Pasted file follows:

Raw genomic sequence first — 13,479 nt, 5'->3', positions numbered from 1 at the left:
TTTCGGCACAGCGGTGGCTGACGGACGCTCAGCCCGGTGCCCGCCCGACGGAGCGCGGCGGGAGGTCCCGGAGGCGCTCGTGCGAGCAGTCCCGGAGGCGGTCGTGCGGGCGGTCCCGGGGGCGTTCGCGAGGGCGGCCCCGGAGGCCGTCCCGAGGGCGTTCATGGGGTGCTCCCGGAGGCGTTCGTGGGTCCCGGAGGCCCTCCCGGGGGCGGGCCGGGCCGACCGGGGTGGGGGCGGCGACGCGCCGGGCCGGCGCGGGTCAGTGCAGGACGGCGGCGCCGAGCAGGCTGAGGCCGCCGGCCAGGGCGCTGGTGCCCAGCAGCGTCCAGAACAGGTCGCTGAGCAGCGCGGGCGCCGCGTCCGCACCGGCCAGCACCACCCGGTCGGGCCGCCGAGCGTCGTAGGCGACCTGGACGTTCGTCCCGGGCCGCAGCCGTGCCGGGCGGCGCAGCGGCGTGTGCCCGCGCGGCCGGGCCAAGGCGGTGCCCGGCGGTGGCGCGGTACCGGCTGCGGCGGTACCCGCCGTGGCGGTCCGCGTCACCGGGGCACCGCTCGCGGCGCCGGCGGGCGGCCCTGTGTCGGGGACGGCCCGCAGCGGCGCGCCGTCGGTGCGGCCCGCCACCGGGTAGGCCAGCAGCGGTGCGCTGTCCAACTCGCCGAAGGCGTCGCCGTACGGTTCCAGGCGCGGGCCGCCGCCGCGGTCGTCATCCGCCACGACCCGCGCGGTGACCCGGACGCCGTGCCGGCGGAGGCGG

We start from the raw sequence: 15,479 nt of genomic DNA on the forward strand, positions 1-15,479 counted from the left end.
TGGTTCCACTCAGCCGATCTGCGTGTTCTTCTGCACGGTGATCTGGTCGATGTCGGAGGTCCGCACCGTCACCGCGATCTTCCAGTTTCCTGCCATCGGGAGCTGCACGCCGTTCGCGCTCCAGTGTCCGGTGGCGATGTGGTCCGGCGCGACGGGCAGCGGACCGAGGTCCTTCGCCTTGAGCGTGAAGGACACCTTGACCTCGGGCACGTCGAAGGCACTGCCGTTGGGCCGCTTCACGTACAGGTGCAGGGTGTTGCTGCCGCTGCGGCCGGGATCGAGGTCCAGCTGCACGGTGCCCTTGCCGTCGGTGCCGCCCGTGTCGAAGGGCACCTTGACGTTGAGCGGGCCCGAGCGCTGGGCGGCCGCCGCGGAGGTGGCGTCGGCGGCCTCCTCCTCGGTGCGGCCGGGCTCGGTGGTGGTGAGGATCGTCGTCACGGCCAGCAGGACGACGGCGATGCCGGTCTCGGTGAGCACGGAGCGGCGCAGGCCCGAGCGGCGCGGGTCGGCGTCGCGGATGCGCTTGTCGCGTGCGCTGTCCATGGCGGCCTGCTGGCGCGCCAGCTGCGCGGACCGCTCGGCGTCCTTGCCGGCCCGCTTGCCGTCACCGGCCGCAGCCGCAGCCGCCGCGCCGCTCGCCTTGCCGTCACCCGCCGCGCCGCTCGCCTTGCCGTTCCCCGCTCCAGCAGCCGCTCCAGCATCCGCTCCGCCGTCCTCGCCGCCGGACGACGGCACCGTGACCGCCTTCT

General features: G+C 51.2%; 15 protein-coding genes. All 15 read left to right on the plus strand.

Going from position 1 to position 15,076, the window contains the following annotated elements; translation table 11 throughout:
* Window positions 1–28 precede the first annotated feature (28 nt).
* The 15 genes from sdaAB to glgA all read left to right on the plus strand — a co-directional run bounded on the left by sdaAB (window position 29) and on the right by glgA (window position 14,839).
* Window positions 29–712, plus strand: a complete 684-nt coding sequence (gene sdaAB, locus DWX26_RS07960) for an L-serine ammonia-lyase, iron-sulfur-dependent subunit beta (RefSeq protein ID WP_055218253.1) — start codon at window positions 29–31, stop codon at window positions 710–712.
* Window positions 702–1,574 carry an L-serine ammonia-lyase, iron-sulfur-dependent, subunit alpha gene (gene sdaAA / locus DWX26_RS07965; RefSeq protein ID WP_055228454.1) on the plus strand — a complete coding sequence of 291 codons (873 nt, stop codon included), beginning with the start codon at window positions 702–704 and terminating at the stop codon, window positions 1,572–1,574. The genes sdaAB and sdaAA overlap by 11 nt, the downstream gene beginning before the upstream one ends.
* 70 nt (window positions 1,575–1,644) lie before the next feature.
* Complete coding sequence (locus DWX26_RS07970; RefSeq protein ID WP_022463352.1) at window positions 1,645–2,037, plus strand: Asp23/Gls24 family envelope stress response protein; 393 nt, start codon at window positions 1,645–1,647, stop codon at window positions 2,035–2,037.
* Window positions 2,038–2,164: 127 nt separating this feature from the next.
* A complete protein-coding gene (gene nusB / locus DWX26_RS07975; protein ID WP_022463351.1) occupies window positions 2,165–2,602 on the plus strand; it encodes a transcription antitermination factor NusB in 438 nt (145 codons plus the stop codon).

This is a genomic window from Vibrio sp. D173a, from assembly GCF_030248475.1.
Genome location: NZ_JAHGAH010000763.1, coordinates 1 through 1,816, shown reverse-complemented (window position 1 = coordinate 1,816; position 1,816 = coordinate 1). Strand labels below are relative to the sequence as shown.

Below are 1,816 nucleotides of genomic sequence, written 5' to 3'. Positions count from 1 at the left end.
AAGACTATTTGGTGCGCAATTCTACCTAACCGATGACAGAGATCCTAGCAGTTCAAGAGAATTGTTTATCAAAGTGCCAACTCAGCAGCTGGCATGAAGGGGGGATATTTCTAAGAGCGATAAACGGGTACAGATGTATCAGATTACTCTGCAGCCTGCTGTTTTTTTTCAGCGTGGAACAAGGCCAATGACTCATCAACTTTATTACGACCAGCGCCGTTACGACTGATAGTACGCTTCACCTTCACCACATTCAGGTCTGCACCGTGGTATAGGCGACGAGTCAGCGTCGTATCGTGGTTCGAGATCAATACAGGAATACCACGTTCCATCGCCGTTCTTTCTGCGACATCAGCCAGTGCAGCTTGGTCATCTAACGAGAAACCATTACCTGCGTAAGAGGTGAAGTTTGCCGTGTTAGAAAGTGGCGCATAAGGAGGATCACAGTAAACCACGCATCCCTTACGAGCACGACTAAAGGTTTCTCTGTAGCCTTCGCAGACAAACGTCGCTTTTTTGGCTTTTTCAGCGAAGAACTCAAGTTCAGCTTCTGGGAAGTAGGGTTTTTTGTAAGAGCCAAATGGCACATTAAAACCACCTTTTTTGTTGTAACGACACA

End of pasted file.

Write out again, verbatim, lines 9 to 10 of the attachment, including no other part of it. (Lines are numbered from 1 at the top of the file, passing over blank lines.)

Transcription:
* Window positions 29–712, plus strand: a complete 684-nt coding sequence (gene sdaAB, locus DWX26_RS07960) for an L-serine ammonia-lyase, iron-sulfur-dependent subunit beta (RefSeq protein ID WP_055218253.1) — start codon at window positions 29–31, stop codon at window positions 710–712.
* Window positions 702–1,574 carry an L-serine ammonia-lyase, iron-sulfur-dependent, subunit alpha gene (gene sdaAA / locus DWX26_RS07965; RefSeq protein ID WP_055228454.1) on the plus strand — a complete coding sequence of 291 codons (873 nt, stop codon included), beginning with the start codon at window positions 702–704 and terminating at the stop codon, window positions 1,572–1,574. The genes sdaAB and sdaAA overlap by 11 nt, the downstream gene beginning before the upstream one ends.